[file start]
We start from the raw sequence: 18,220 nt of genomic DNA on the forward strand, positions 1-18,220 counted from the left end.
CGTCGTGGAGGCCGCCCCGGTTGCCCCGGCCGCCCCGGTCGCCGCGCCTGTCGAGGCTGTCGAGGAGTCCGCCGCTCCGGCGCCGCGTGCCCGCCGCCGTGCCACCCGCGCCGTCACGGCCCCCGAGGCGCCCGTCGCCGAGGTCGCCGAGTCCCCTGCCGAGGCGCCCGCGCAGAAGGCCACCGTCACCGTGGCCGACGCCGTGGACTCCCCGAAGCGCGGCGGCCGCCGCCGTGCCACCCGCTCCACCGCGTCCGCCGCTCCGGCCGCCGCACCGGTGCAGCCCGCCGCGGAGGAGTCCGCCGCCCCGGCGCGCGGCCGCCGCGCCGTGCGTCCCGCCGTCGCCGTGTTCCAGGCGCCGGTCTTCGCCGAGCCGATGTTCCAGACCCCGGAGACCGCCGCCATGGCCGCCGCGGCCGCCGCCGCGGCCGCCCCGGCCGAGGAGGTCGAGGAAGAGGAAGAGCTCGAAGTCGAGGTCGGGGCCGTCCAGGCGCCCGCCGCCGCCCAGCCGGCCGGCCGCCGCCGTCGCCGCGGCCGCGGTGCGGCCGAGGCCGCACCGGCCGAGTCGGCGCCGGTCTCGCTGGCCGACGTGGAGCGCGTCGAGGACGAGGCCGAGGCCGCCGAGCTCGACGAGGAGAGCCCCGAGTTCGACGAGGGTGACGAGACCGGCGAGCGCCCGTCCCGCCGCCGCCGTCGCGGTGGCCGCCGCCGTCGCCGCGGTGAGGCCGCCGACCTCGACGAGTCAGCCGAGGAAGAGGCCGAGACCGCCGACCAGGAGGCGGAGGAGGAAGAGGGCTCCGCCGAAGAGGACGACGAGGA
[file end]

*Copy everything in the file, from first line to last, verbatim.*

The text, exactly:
We start from the raw sequence: 18,220 nt of genomic DNA on the forward strand, positions 1-18,220 counted from the left end.
CGTCGTGGAGGCCGCCCCGGTTGCCCCGGCCGCCCCGGTCGCCGCGCCTGTCGAGGCTGTCGAGGAGTCCGCCGCTCCGGCGCCGCGTGCCCGCCGCCGTGCCACCCGCGCCGTCACGGCCCCCGAGGCGCCCGTCGCCGAGGTCGCCGAGTCCCCTGCCGAGGCGCCCGCGCAGAAGGCCACCGTCACCGTGGCCGACGCCGTGGACTCCCCGAAGCGCGGCGGCCGCCGCCGTGCCACCCGCTCCACCGCGTCCGCCGCTCCGGCCGCCGCACCGGTGCAGCCCGCCGCGGAGGAGTCCGCCGCCCCGGCGCGCGGCCGCCGCGCCGTGCGTCCCGCCGTCGCCGTGTTCCAGGCGCCGGTCTTCGCCGAGCCGATGTTCCAGACCCCGGAGACCGCCGCCATGGCCGCCGCGGCCGCCGCCGCGGCCGCCCCGGCCGAGGAGGTCGAGGAAGAGGAAGAGCTCGAAGTCGAGGTCGGGGCCGTCCAGGCGCCCGCCGCCGCCCAGCCGGCCGGCCGCCGCCGTCGCCGCGGCCGCGGTGCGGCCGAGGCCGCACCGGCCGAGTCGGCGCCGGTCTCGCTGGCCGACGTGGAGCGCGTCGAGGACGAGGCCGAGGCCGCCGAGCTCGACGAGGAGAGCCCCGAGTTCGACGAGGGTGACGAGACCGGCGAGCGCCCGTCCCGCCGCCGCCGTCGCGGTGGCCGCCGCCGTCGCCGCGGTGAGGCCGCCGACCTCGACGAGTCAGCCGAGGAAGAGGCCGAGACCGCCGACCAGGAGGCGGAGGAGGAAGAGGGCTCCGCCGAAGAGGACGACGAGGA